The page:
A lottery is a game in which people have a chance to win a prize (often money) by drawing lots. The prize is determined by an agency that manages and regulates the game, and players have the option to participate in it by purchasing a ticket. The idea of making decisions or determining fates by casting lots has a long history in human culture, including multiple examples in the Bible. But the concept of lotteries involving prizes for material gain is relatively recent. The first recorded public lotteries to distribute prizes in the form of cash took place in the Low Countries during the 15th century for a variety of purposes, from town fortifications to assisting the poor.
Lotteries have a powerful allure for many people. They promote the false promise that even the longest shots can turn into short-lived opulence, and play on our inexplicable but deeply felt belief that some lucky person out there has to get rich eventually. The result is that people spend up to $100 billion a year on tickets—and the states that run them reap massive profits.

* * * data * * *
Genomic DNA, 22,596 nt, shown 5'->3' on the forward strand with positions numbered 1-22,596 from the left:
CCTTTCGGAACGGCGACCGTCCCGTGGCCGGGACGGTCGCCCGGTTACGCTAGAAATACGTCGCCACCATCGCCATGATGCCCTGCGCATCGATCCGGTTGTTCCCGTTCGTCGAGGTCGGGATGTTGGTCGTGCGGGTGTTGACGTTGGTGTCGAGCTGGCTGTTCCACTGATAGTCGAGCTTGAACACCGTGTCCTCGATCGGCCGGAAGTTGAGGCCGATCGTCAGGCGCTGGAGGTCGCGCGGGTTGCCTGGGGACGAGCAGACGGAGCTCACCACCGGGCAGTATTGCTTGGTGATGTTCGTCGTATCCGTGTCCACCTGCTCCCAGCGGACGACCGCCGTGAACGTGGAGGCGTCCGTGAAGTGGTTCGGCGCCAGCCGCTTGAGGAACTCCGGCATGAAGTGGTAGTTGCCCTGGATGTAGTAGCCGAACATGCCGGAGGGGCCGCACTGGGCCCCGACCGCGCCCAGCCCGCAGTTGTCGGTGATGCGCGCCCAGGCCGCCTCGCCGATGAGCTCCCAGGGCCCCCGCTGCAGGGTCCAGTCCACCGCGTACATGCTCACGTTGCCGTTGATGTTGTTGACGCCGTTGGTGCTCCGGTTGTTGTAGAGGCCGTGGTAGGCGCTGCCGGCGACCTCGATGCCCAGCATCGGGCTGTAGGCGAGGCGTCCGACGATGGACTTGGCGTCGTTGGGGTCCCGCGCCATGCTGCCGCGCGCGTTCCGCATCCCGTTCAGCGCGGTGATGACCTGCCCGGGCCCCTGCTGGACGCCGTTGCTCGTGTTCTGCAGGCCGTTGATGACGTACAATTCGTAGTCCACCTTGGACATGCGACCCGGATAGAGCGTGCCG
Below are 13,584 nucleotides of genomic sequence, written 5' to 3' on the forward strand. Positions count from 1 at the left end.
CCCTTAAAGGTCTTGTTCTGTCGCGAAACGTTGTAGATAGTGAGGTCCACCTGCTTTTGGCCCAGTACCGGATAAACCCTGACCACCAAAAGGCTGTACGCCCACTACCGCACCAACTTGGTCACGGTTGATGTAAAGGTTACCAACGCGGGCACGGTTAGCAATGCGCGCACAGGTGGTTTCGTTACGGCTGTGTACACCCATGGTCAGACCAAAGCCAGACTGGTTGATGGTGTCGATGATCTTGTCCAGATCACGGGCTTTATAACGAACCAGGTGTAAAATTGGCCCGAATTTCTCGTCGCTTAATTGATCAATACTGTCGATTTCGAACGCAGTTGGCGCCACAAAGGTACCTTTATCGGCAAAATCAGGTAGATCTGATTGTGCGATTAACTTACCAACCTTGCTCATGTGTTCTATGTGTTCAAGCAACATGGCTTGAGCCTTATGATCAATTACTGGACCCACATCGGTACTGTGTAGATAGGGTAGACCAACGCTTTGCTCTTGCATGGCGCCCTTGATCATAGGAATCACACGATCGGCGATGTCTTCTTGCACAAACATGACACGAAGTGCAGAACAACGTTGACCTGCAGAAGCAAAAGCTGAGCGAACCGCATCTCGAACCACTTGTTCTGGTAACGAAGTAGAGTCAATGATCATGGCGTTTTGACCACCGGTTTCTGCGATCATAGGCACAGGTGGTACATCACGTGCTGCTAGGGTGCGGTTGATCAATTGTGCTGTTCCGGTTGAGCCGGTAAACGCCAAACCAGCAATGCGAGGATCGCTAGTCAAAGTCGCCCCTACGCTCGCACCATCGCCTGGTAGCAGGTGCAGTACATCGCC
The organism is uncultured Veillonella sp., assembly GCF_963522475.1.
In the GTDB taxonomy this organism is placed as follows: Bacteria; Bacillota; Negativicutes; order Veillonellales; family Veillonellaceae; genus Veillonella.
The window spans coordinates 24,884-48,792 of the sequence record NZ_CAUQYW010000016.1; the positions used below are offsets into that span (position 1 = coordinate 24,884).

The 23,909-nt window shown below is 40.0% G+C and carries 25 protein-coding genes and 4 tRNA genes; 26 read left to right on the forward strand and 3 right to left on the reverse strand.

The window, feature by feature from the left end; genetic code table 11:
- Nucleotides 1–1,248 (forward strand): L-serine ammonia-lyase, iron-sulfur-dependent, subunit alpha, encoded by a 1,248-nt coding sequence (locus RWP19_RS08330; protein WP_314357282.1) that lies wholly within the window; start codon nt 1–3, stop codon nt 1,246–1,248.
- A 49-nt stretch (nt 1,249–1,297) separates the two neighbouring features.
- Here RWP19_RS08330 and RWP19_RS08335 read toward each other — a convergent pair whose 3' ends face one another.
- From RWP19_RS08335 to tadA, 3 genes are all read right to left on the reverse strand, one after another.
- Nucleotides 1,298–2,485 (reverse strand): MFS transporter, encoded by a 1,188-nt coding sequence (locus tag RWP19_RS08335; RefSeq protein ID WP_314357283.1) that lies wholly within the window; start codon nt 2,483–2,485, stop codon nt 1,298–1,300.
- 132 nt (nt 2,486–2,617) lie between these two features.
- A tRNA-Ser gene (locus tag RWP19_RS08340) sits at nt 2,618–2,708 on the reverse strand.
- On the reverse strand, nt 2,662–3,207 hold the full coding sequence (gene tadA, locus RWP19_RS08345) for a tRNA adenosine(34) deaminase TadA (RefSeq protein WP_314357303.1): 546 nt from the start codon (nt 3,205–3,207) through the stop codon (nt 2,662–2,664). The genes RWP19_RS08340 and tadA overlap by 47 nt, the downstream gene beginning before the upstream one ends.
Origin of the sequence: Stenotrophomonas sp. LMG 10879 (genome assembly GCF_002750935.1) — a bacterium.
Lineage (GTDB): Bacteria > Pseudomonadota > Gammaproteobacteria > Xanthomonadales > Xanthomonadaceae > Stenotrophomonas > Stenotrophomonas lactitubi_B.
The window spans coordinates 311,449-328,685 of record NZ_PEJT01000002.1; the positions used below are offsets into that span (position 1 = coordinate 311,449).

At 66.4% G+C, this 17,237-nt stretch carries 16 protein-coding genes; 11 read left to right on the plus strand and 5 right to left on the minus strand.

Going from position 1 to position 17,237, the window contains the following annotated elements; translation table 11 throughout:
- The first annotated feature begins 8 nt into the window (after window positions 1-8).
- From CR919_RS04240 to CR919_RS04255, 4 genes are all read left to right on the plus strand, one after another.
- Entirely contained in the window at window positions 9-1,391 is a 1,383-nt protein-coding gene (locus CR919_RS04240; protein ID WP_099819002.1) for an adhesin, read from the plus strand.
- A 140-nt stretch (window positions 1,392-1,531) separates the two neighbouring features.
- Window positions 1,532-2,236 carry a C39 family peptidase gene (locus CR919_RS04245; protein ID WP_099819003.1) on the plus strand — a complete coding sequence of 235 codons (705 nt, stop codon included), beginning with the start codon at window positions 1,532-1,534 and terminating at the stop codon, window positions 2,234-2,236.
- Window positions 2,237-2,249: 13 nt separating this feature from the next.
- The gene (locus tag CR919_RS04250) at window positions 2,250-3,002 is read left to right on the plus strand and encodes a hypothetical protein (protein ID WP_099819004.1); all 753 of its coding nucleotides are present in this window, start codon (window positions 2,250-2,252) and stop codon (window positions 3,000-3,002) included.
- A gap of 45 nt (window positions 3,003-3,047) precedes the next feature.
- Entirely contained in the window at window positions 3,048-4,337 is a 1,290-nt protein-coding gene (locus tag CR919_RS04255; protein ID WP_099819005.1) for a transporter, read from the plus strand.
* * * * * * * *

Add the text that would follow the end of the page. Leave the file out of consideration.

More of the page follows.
But a question comes up: Is this an appropriate function for a state? Historically, states have established lotteries in periods of financial stress, when they might need the revenue from it to avoid more onerous taxes on working-class families. But studies have shown that the objective fiscal conditions of a state government do not have much bearing on whether the public approves of a lottery.